This has resulted in a delay in the launch of a new system for assessing child support payments by absent parents.
Work and pensions secretary Alistair Darling told the House of Commons that the planned start date of the end of April - which had already slipped by six months - was now not feasible.
He said when the agency was introduced in 1993 the implementation of the off-the-shelf 1970s system from Florida was rushed and the equipment not properly tested. The system descended into chaos within weeks.
Darling told MPs last week he was not prepared to repeat that mistake, "Fundamental to the delivery of our reforms to the Child Support Agency is getting the IT right. Tests are continuing, but they are not complete. We will proceed only when I am satisfied that it is working to the standards that we expect.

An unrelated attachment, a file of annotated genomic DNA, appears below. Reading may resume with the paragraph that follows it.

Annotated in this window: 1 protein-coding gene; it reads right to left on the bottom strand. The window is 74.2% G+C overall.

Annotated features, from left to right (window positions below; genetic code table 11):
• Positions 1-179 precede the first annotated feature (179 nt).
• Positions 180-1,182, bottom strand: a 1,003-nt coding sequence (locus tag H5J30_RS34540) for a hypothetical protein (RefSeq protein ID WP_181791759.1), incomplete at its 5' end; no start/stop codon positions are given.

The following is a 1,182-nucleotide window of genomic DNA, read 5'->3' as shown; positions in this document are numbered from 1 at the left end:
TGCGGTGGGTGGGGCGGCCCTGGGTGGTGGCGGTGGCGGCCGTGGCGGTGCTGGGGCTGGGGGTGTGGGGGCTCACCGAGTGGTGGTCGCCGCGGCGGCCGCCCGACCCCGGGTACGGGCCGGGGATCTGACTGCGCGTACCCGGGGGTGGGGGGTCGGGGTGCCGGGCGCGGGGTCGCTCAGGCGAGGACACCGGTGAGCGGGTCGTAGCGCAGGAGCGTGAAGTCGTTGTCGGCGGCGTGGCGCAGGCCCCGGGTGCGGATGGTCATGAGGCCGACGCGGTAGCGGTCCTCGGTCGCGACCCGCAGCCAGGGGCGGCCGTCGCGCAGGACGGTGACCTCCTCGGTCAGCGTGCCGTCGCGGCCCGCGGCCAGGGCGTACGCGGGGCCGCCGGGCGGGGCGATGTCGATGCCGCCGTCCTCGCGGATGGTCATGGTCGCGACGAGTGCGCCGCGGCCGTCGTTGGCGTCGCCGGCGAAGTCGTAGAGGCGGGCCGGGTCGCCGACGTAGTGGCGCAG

"I have, therefore, decided to defer the planned start date. The new system will be implemented only when the supporting IT is operating effectively,'' he said.
Darling refused to give a new target date to implement the computer system or give more details of what elements of the testing process were running behind.
The minister said EDS had already committed extra staff and resources to speeding up and completing the testing process.